The Courier News from Blytheville, Arkansas on September 16, 1950 · Page 1
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The Courier News from Blytheville, Arkansas · Page 1

Blytheville, Arkansas
Issue Date:
Saturday, September 16, 1950
Page 1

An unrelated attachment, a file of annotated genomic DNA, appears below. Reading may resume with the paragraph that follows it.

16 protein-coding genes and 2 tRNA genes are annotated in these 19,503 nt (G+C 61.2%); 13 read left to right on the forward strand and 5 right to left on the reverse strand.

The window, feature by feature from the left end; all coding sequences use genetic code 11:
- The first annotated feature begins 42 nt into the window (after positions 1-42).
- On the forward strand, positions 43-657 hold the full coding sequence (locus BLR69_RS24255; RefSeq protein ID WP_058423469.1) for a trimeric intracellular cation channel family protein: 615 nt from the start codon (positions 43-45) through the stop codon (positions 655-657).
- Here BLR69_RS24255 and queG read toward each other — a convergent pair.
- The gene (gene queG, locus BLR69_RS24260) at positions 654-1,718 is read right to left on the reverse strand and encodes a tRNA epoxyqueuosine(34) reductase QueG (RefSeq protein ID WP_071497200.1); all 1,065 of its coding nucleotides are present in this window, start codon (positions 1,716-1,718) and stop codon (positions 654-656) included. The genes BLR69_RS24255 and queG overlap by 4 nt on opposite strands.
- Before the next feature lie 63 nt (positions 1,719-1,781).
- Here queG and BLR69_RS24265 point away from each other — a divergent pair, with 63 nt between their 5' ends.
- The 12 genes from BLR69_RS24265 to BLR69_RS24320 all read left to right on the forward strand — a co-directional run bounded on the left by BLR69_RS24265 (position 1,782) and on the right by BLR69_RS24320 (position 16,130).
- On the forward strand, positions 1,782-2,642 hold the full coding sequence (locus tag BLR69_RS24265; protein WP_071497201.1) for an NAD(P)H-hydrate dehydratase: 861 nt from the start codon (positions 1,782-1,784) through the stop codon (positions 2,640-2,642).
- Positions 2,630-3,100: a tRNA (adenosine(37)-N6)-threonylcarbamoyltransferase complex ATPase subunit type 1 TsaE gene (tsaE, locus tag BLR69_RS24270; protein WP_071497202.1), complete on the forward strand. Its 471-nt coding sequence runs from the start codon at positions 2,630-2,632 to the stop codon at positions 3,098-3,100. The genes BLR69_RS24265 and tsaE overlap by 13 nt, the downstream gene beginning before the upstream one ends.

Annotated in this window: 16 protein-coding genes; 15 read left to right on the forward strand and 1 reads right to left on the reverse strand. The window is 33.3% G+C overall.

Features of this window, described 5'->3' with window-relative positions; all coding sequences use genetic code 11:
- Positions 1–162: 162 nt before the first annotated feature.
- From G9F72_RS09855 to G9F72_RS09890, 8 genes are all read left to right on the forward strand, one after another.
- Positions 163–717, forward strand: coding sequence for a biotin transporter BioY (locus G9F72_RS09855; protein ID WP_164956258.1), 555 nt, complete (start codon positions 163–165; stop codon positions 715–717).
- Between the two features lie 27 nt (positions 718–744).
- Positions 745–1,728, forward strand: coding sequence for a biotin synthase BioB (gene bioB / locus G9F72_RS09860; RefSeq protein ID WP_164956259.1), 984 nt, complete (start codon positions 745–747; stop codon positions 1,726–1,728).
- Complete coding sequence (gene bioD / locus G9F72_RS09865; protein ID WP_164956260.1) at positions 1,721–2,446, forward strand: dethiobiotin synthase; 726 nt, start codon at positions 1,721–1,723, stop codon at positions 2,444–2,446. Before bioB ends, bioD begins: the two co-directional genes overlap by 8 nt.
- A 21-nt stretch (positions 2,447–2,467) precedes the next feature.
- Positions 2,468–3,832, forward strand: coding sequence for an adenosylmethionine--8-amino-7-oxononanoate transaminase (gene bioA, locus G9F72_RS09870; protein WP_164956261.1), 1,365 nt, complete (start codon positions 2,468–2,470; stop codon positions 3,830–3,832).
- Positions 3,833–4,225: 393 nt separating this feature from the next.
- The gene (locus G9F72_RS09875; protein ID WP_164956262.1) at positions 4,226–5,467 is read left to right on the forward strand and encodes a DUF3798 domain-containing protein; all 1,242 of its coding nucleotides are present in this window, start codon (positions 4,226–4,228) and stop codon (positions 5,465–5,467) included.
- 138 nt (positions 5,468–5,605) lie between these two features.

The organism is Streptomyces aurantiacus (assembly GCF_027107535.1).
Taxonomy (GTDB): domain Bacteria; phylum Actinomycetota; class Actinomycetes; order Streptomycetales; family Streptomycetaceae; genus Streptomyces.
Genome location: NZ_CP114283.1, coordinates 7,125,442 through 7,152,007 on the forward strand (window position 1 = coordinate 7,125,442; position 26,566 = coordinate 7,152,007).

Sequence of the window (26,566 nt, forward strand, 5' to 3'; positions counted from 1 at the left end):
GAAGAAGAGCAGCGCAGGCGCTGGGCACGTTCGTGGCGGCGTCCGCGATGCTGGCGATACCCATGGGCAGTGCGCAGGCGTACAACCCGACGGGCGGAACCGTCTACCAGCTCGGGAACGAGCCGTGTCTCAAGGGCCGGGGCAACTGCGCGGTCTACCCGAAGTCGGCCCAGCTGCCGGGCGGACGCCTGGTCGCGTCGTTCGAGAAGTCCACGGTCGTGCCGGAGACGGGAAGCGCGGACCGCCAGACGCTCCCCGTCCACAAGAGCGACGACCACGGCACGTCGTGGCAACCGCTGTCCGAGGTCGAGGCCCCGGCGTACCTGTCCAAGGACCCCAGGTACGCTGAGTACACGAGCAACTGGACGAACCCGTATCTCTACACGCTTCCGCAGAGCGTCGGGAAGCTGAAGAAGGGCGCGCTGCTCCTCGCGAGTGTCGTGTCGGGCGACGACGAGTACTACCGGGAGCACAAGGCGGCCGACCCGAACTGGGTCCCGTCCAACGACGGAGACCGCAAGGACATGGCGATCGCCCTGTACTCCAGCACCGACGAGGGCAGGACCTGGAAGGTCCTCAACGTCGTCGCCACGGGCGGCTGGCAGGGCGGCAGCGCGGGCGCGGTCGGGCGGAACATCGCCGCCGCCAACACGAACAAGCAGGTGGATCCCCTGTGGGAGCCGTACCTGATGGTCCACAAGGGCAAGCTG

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BLYTHEVILLE COURIER ' TIKDOMTMAMT VOL. XLVI—NO. 153 — - — _ BlythevilU Daily Mew* courier - laiaaluippi Valley Blyu»Tiik Harald TH'POMTKAHT KEWSTAM* OF HOUTMArT AEKAHW AND •O TO «A»T MHMOCT.I BWHBV1LLE, ARKANSAS. SATURDAY, SEPTEMBER 16, 1950 TANK-LED ALLIES CAPTURE SEOUL SUBURB ~ — ——— — — : ~^—' ^^^Wlll Acheson Proposes U.S.-German 'Army U: S. Marines Seize Kimpo Atiant,cCoundr f 7~7. ~~~^ ~-^™™^=7 ~ Airfield While Full-Scale UN Offensive Moves Along Line By IjEIK FRipYCnv ^^ • ^^^ ?l'S~IT1m n . '.-. •'•»«v/*v.-3^Jf*| Hears P/on to Defend Europe By JOHN H1GHTOWER N'E\V YORK, Sept. 16i (AP) —An histovic American •• ...... •*•*•,•>. <iiuv.i».nii [jiu- posal to include United States Senate-House Conferees Agree on Red 'Hobbles' WASHINGTON. Sept. 16. Wj^Benate-House conferees have ten tatively iiEreed on the final terms on a bill »imed at hobhllnc Com in If ftS and of Western E the Noi'th Council today. The plan demanded one of the gravest decisions from the Atlantic Alliance since it came into being. \ The plan was outlined to the council lat« yesterday by Secretary of State Dean Acheson, who presented It as a one-package deal. He told the representatives of the other 'eleven Atlantic powers lat the . united Stales is reads- take the revolutionary step la its own foreign policy and assign troops to a European force, provided the' other nations take other steps necessary to assure an adequate defense. Among these other steps, Acheson explained, the united states considers it essential to include provision for the formation and arming of German units with, however, the limitation that they should not - constitute a German national army ? nd should be entirely subject- to tie control of the proposed allied command. ; Diplomats Are Hopeful Today is the second and. accord- Ing to schedule, the last day of the 12-natlon council's session here. American diplomats were hopeful that the proposals which Acheson laid down woxjld win acceptance by . tonight. Yesterday's closed T door meetings were authoritatively described as having produced no evi- -. dence of: basic disagreement, although since Acheson was the last of the ministers to speak, their re- V' ! 2n..tO > hli presentation ijould not ^b« judged fully *"%* Of, Here are the salient points of tne American plan, according to fullj- infomed Diplomatic sources 1—Creation of a central mte- giated Western European delense foice under the command staff head ed by a supreme commander Stronger U S Army 2—Assignment, to this force of national contingents of all the'dif- ferent Atlantic treaty nations spe clftcally Including a substmitially re-enforced American army in Europe. 3-^Employment of all the avi'h. able manpower which can be mustered, including troops from Western Germany. 4—Reorganisation of the Atlantic Treaty machinery to provide ior supervision of production of arms and equipment, according to a system of priorities. 5—Establishment of financial cooperation machinery, with the Unit. etl States prepared to help step up the arms output of any nation which already is making a maximum effort with Its own resources. ^ "H'ill-lo-Reslsl" Honc« Acheson told the council meeting that one great aim of the American plan which he laid dpwn with President Truman's authorization is to develop in Europe a strong \viil- to-resist by providing the means of resistance. The United States, he niafle clear. Is interested in achieving that objective by all-out measures but is not interested in making an inadequate effort to accomplish It by half-way measures By far the most controversial ol Ihe points is that dealing with limited German rearmament. Achcsni said the principle shculd be accepted now, but that it would be many months before German units coul< be raised, trained, and brought to the point of readiness to receive combat equipment. Therefore, he argued, the Atlantic Treaty Allie.- whose armament programs already arc .well advanced have an auto- •matlc priority over whatever units may be formed in Western Germany, munist activities In this country , [or >f habeas corpus-of dangerous Reds in time of invasion, in surrection in the cause of a foreign power, or rebellion. The conferee reportedly turned down * Senate proposal for internment power al an iline the country Is at war. * Broadly, however, the compromise bill follows terms of a Senate approved Communist control bi adopted earlier in the week; Th House had passed a sharply differ ent anti-Communist measure earlier , McCarran Forbids Terms Senator McCanan (D-Nev), con ference chairman, forbade offlcla announcement of the terms. He sai he won't consider a real agreemen has been reached until the last ''TIS crossed, and the last conferee ha 'igned the recommendations prob ibly Monday. The measure . thci vould go to the House, which ha igreed to vote on nolhing befor Wednesday. Informed senators said this I what the measure's Internment pro visions will do: I. The attorney general, on com plaint showing "reasonable cause dangerou Way Near Clear For Marshall Congress Okays Measure to Permit Special Entrance B.V JACK WASHINGTON. Sept. 16. The way was almost clear today for Gen. George C. Marshall t" take over as secretary of defense. Riding down Republican opposi lion, Congress voted yesterday t shatter a long-time precedent and let a military man—instead of a civilian—enter the cabinet as bos of a military department. Only President Truman's certain approval of this action and equally certain Senate confirmation o Marshall's nomination remain be fore Marshall can step in. The House voted, 220 to 105, ap proval of a bill, requested by Mr Truman, to amend the Armed Services Unification Act Marshall—and only lit— ™ ^ tu ,,, c secretary of defense. This 1941 law permit becom Weothei ternoon, tonight and Sunday Not much change in temperatures iMiMOuri forecast: partly cloudy northeast, elsewhere mostly cloudy tonight and Sunday; scattered tliimdershowers south and occa- ?.' „ !F ht ?" n northwest portion; little change m temperature; near TO " '° "' hl * n Sunday Minimum this morning—59 Maximum iesterdny—75. Sunset today—<!. 07 Sunrise tomorrow—5-43 today—none " >ff> 1 *lne* j, n 1-52 os . for had specified that only a civilian could hold the post ' Y^fprc if f/->M tfo H au amendment etp'r'esoin. „« ^,. t iment of Congress that Marshall s appointment. must not be followec by the nomination of another mil itary man'when he retires. Accepting this added safeguard without debate the Senate a couple of hours later voted 47 to 2! to send the bill on to President Truman Ihe Presidents signature on the bill will open the way for Marshall's formal nomination to succeed Louis A. Johnson who resigned early this week. Johnson had been sharply criticized by a number of congressmen and others for what they called America's lack of military preparedness for war in Korea. Overwhelming senate approval o Marshall's nomination Is expected since even many of those who voted against changing the law pratied Marshall highly. For the 69-year-old retired general, the defense post will become the second he has held In President Truman's cabinet since his retirement as army chief of staff 'after World War n. The first was secretary of state. Before that he had been sent to China as a special envoy. . ,' : Marshall's service (n the latter post brought a bitter attack on hin yesterday by Senator Jenncr (R- Jenner linked Marshall to the Yalta. Tehran and Potsdam decisions which he said had given Russia half the world without a fight He also criticized Marshall's mediation proposal four years ago that Chinese Communists be brought in to the Chinese government. "George Marshall Is not only will mg. he Is eager to play the role o a front tnnn for traitors" Jenne shouted. "The truth is this is no new role for him. for Gen. Georg C. Marshall is a living He. built up to the point wherTpre^i' dent Truman has called him th greatest living American and 01 been 0 " 10 '' hand ' everylnin & ne ha has helped betray his solemn {rus'l and set the stage for the stagger mg Soviet victory that Is sweeplni across the earth" Dcnhom Resigns NLRB Position WASHINGTON, Sep*. li (AP) — Rol«rt N. Dtnham ml rued by Kel>lloi» t, eff«ll« .t „ »f the S-.tlon Board. The rei.lm.tloi, (he close of «,,, In an richanse of letter! made public by the While Ho.-*, I>en- h»m reviewed it lenjlh his differences with (he toart „„ ,«- minlstratloi, , B ^ InterpretallOB of the Taft-Hartkey Art. Congress in Recess WASHINGTON, Sept. ,f*l» ?'l'" der "« h «n' i ust legislation, congress night gave up hope of starting an extended vacation Ihi, weekend. In- felead both House, recessed until Monday. U. r*>- Of last tar suspicion, could „.„, uansuroi. Reds or other subversive character thrown into jail lo be held inden nitely with or without trial. No Habeas Corpus I. The President, under the same :onditlons—invasion. Insurrection o -eoellion—could suspend the rlgh of habeas corpus. That Is the lega device for forcing a court hearing on whether a Jailed or imprisoned person is unlawfully held. 3. The internees would have re :o»rse of appeal lo examiners, and next to a review or detention board the ..findings of which could be re versed by either the attorney gen- !r»l-or:.the:c6iir.ts undue lime 4. The" internees could not be confined «t.Shard labor." Other provisions reportedly astreed on would (a, rfculrTlKe regt ra Urn ^ of Communist or Communist front groups, (o > oar such n , from employment on national oe- ren« projects, and (c) stiffen penalties for. conspiracy to overthrow he government. The measure rejects proposals that ro mere membership i n an' tion declared subversive government organiza- would te 5 4 re Injured By Tornado Oklahoma SASAKWA. Okla.'. Sept. 16. W>,rive persons were injured by a tor "«terdav e *h,™"no " Wth "' '-" e '"' town 1 " 151 " t °" a l ratn '' l hrougii'th VS^aWiife* miles I '°° 0 n °" ulation - ' boma City. 5 ° ^' c ' a No estimate of damage has beci iafl ?- ™° re 'nan a dozen houses h ii Borage and two bus! »£X M,, '" ES wcrc lcvcle tl or dam aged All power lines should be re stored bv tonight. The storm formed southwest o wsin' •° 1 '^ Sma11 ' cction of ">' ?fT" a V " ca ™ a 'nd C 'blcw r °UcH "o'l aflei hitting a car louse north of town occurrco. Dunklin County Soldier Killed Dunklin County, M O ., soldier listed by ihe Defense Depart"""' toda y was killed In action and H> and a farm ,-hcre"a,,' another was reported wounded. Pic. Edward E. Harber, son o '["• V"" Harber of Arbyrd ha been killed in action In Korea, Listed as wounded was Pfc, AI ro J- Armstrong, son of Mrs. Bese M. Armstrong of Route 3, Ken Soybeans CHICAGO, Sept. 16. <,?v- Clos- ng Soybean Quotations: High Low Close , v 24P.4 239',i 240-39 "ah ona: 242 *>'•"' Mar May 246',i 245 245-45 New York Cotton NEW YORK. Sept. 16. OT-Clos- ng cotton quotations: _ . High Low Close °f l 4120 4110 4114. 7 C . 4121 4105 4111 /J ch 4124 4107 4108 M *y 4089 4083 408.3 J|7 • 4030 40CJ 4005 IJCt i... 3514 3S5I 3557 ' 3537 35M 350* ~<i^ .^T~~ t— J: £ L PP- E TROTTER—Bob, Ihe pet puppy of British Pvl. Tim Hulclnngs of Kings Cross, London, has done a lot of (raveling for a pup his age. Mulchings brought Bob all the way from Hong Kong lo Ihe Naklong River fronl in Korea, where both are picp-Iretl to dig in and stay for a while. (NEA-Acme Telephofo by Staff Correspondent Stanley Tretick.) . Brave Ships, Blander Tell Story of: Invasion ABOARD THE FLAGSHIP OF JOINT TASK TORCE SEVEN OFF INCHON, Korea Sept ,« f^_ The landing at Inchon in a laige part Is the story of six brave little ship, and a .wonderful blunder The North Koreans made the Blunder. Tu* Utlta thins, the big on It •''A chain of events started,hy six ships led directly to the tory of Inchon. In the' entrance to Inchon harbor, and commanding approaches to it. 1.5 the island of Wolmi. It Is a wooded island shaped like an oyster shell. From the beaches, the ground-rises 300 feet to a rounded top. A stone causeway connects the island to the Tnchon waterfront. Wolml was the key to the entire operation. Before the main attack on Inchon could begin, Wolml had to be taken. In an order issued' before the battle. Rear Adm. James- H. I3oyle, commander of Task force' 00, said: "This mission (Wolnii) must be successfully completed at any cost Failure will seriously jeopardbx: or even prevent the major amphibious assault on Inchon. Therefore, press the assault with the utmost vigor despite loss or difficulty." A big question loomed—what did Die North Koreans have on Wolml to defend it? How many guns? How big? Where? Six brave little ships—six destroyers—were, sent to find out. Vice Ailiii. Arthur D. Strublc. commander of Joint Task Force Seven, ordered a "reconnaissance In force.' Mission l« I>raw Fire The mission frankly was to draw fire from Wolml—the more tire the better. A destroyer's armor is three- eighlhs of an Inch thick. Practt- ally anything stronger than a lingshot will pierce It. On the morning ol Sept. 13, "D day minus two." the six brave little hips, moving In column, and slow- y. sailed into Ihe narrowing chan- Onc anchored oil the southern ace of the island. Three passed hrough the neck of Ihe channel to lie other side. Two remained In he channel. None was more than a mile from he beaches and some wcre 1,000 ards—two-thirds of a mite. They wcre "sitting ducks." That's what they were meant to be, juicy argcts for the concealed guns on he shore. From all over the elbow of the hannel farther down, thousands of Inoculnrs were trained on them See SHIPS on rift It) Oil Men Watch; U.S. Controls Offices Hopeful Voluntary Measures To Halt Regulation WASHINGTON, Sept. l«. (APJ Oil men arc keeping a watchful eye on the tightening of economic controls, hoping voluntary mens ures may forestall or minimize leg ulations for their Industry. The oil field materials commit tee of the Independent Petrohim Association of America met this week in Fort Worth to discuss the situation. Encouraged by the attitude of the exa* meeting. IPAA Gcneril Counsel Kiusell B. Brown returned here contemplating talks with sice representatives. He hope* the tw industries :can get together on ; allocation and distribution plan. Five I'olnl Program A five-point program was enriors ed by the IPAA: 1. Determination and allocation uy the steel industry of an arte quate supp>y o: the strategic n-cta tubular goods and other needs o the oil Industry. . ' ' 2. Distribution by the petroleun industry iUclf of steel good* only where they arc In immediate dc mand, for ihe purpose of preventlni any accumulation of scarce stocks. 3. Recognition of the needs of small Independent operators w |» can't plan their activities far ahrad 4. Discourage individual producer, from accumulating or holding un nece.wary stockpiles of steel gonds s. Sponsor studies and invcftiiia- tions lo learn better methods ol operating and'Improvising lewen steel requirements. as to $70 Million Troopship Work To Be Resumed in War Plans WASHINGTON, Sept. It. (VP,- merica's determination to hustle o a rcady-Ior-war footing and stay n it a long, long time was evidenced oday by a decision about a ship. The government has decided to nlsh, as a troopship what was to »*' been the biggest and finest assenger vessel ever built In this country—the steamship "United States"—960 feet long, 48,000 tons costing $10,000,000. This superllner Is under construction at Newport News, Va. The scheduled date of completion w»s the spring of 1952 before Ihe government announced yesterday she'll be turned Into a troop transport— probably under a faster construf tlon schedule. ^ive other passenjtr snips art bcinf bulll in this country, and three of those, the President Adams, President Jackson, and President Hayes, also will be completed as troop carriers— probably faster than next spring, as originally contemplated. These three and the "United Slates were selected for conversion at this time "because ihe work could be done on them with, the greatest economy by Initiating it early,'; government maritime au- , thorities said. The "United Stales" will get a new name for milllary usage It will carry 12,000 troops—elmost a division. The three "Presidents," also to b». renamed, each will carry 3.504 to J,000. TOKYO Satm-day ^p't and advanced towards the heart of the Red haW fn^ Ims « w ,,cd 22-miioa since United Nat on, fortt l.ndS ^ -. ' into the M high south Korean nopublicau command announced the ad- ••uiuum.VU Lilt; Rll- ranees In n broadcast from Pusan. u. S. Marines already have seized Seoul s Kimpo Airfield. 12 miles northeast of Inchon and 15 miles northwest of Seoul. Simultaneously, „ full-scale allied offensive kicked off nil nlong Die 120-mile perimeter of the old defense line In South Korea. It made good to moderate gains In hard-slogging conflict In rain and mud. Most notable advance in the southeast »•«» nixdn by the 17 S second division. H drove back to the cast bank of the Nnklong River—a four and one-half mile gain. - Kcds Withdrawing A second division spokesman said the Korean Reds wcre withdrawing westward in a "general exodus," and In "vnsi, mud confusion. . was littered tvllh The their battlefield dead. Other American and South Korean ground forces went forward one to three miles against more de- The big operation U. S. strategists conceived with the "=B'"» uujecuv nulckly destroying the North beginning to pro' rean army was duce results. The South Korean high command announcement,, relating ' to the Inchon-Seoul area, said U.S. and South Korean Marines ,cap- lured the Seoul ImJiulriai Mibiirb of Yongdunspo at 5 p.m. Saturday (2 a.m. CST Saturday). Other U.N. forces, It said, crossed Hie broad Han River, between lotlRdimgpo and Seoul proper and were advancing towards the heart of Seoul In street fighting. Marines Cross Han The U S. Marines who look Kimpo airfield also crossed the Han and Pierced the northwest Seoul suburb of Neunggok, the South Koreans reported. A U.S. Air Porce spokesman said Kimpo was lightly defended by the Reds and was quickly secured. He said It should >>c In opera I Ion soon The Leathernecks swillly estab- Inchon-Seoul Region Called Key to Victory' before By KIJSSKI.I. BRINKS TOKYO, Sept. 16. OT-General MacArthur said two day the Invasion that he believed the c«ptoe of the Inchon s*ou| m lead to the deleit of the NorSR Kocitq inty t' ' ^^ " ~*~~I We are going Jo tfy'Jfe'fii ,B*f- 1 - - 4l Mil be Impossible, I«r-,4t / N£^I£ndu more lhan » ; trkfc» jiMi.upplWi Into iTi touting fe r'ntri^jjiilSlj T I "* u ff * •* The text, dated Sept. IS," was released today. The landing occurred ye.sierday. MacAithnr said that If the lu- chon-Seoul area can be soi/cd. ''and tne enemy tr. caught, between-' two wings of our forces he will be subject o Hie combat effort of bolli forces working In coopeni- llon and lie will be deprived o( his reinforcements nncl supplies " Korc« Will Hlslniegnvie "If Hint can be accomplished " lie said, "Miese forces will sooner or later disintegrate and cease to be a coordinated fighting armv" The text: War depends normally on two things. One: getting men lo right i'wo: getting supplies for the men to fight with. In the present situation the enemy Ims committed the great mass of hts forces In southern Korea He dcpclids on North Korea to supply additional replenishment of men and supplies. All of these resources, both ol men and supplies, channel through one particular area-thai area Is the Seoul-Inchon area. Seoul Holds Supply u n __ From Seoul radiates In channel- ized form all supply lines that function In Korea. H is the very heart of the situation. It Is Ihe great -distribution point We are going to try to selw: that distribution area so that It will be impossible for the North Koreans o get any additional men or more lhan a trickle of supplies Into the INVASION COMMANDKR — MaJ. Gen. Oliver P. Smith (above), commander of the First Marine Division, was one of the men who headed the Yank forces which pushed ashore yesterday at the west Korean port city of Inchon, far'behind North Korean lines. <Ai' Wirephoto). »>« tow Sea port. attack ' first brush, six enemy is and ground fire IK forces thrust for- «-»«-,„ a'-stearS, TIT ™^vk%&r%g? M *! n,, n ry '' Suc «s« On the old defense line some 163 and the Ian. Troops tag . ' U r«, 1 ° 1 w Gen. Wa b? ovcr H nulckly R „-. drawn In mlnut and preceded by method air bonibnidmcnl nute "fif The destroyers steamed ~ Hichc " itpOBt, . Then ' »P xlous moment? guns opened up. Other Islands, farther ,""- nkln K l"« Inchon ha Srnef Cd before the Red cd out but had present combat nrea. If that can be accomplished and Ihe enemy is caught between two wings of our force/; he will be subject to Ihe attritional combat effort of both those forces working In cooperation and he will be deprived of his reinforcements and supplies. If that can be accomplished these forces will sooner or later di.slntc- M f? SiV 1 ccase to ** A coordinated fighting army. C/V/c Music Association To Outline Fall Air Force to Col! More Reserves WASHINGTON, Sept. 16. M',— 'Hie Air Force announced yesterday that a limited number of air reserve units arc being called to active duty and a tew small supnorl- ng units of the Air National Guard will be called up soon. These are In addition lo calls, announced earlier. The new calls will complete hte | . , . . • •-•••» unit recall requirements for the At Meeting on Monday time being, the announcement said. ' Officers and committee chairmen of Blytheville's Civic Music Association will mect , n lhc Chamber of Comm-rce office at City Hal] Monday night at 1:30 K. A Porter, president of ihe Association. saJd today the meet- Ing will be for the purpose of onllinlng the fall campaign of lhc group. • year the organization sponsored live concerts. This year Mr. Porter snld. tentative plans call ,or about the same number &I concert*.. Rare Midnight Blooming Cercus Opens Blooms On fight-Year Schedu/e A midnight blooming cereus, a rare Mower that blooms only once every eight years, produced two blooms on schedule last nlghl n! the home of Mr. and Mrs. David B. Anderson, 11« East MLssourl. The blooms were white and about the size of saucers By early morning, however, they had begun to close. The Andcrwns are hoping, however, that the bloomn will reopen tonight. Mrs. Anderson obtnlnjd the plant from her mother In 1934. British Extend Service LONDON, Sept, 'is. w _ n,. House of Common* tonight evUnd- ert the jcrvlce of British *-»ftees from It to 24 BOOthi. > ' my commute said the advance District Legion Meet Tomorrow Legionnaires from all part, of Northeast Arkansas will gather fn Blytheville tomorrow for the J" Blpn's quarterly Fifth District Meeting. The meeting starts at II am to- l"ud r cLon ilh re8istratio " at «ia if Street. Dinner -"ill^Tsen^d at the hut and the business session will start at I p.m. In Memorial Auditorium. FWy M. o-Day of Fayettcville, slate Legion commander, will bs principal speaker at the meeting me northeast area conference of adjutant? and commanders ol pas'i In the Legion's Third, Fourth, F-'lh Sixth and Seventh District will bs held In conjunction with the district meeting. Bids Invited for Repair Of Post Office Floor Bids are now being received for work on repair of the floor of Bly- thevllle-t. Post Office, Postmaster Ros.1 Stevens said today. nids will be accepted until 3 pm, Sept. 28. Bids will not b« opened hrre but will be a«nt to the regional office In Dallas, Tex. B!d forms may be obtained at the registry window at the post School Children Given Smallpox Vaccinations More than 100 school ch:ldren were vaccinated Ior smallpox during the general clinic day at th« County Health Unit here this morn- Ing. Mrs. Annabel Pill, county health nurse, said lhat the majority of these children are now attending school but had not ben vaccinated previously. N. O. Cotton NEW ORLEANS. Sept. 1«. »)_ Closing cotton quotations: n , High Low Close Oct 4104 409S 40M P" 4104 4089 4090 Mch , May . 4105 4090 4078 4065 . 4011 40»2 408*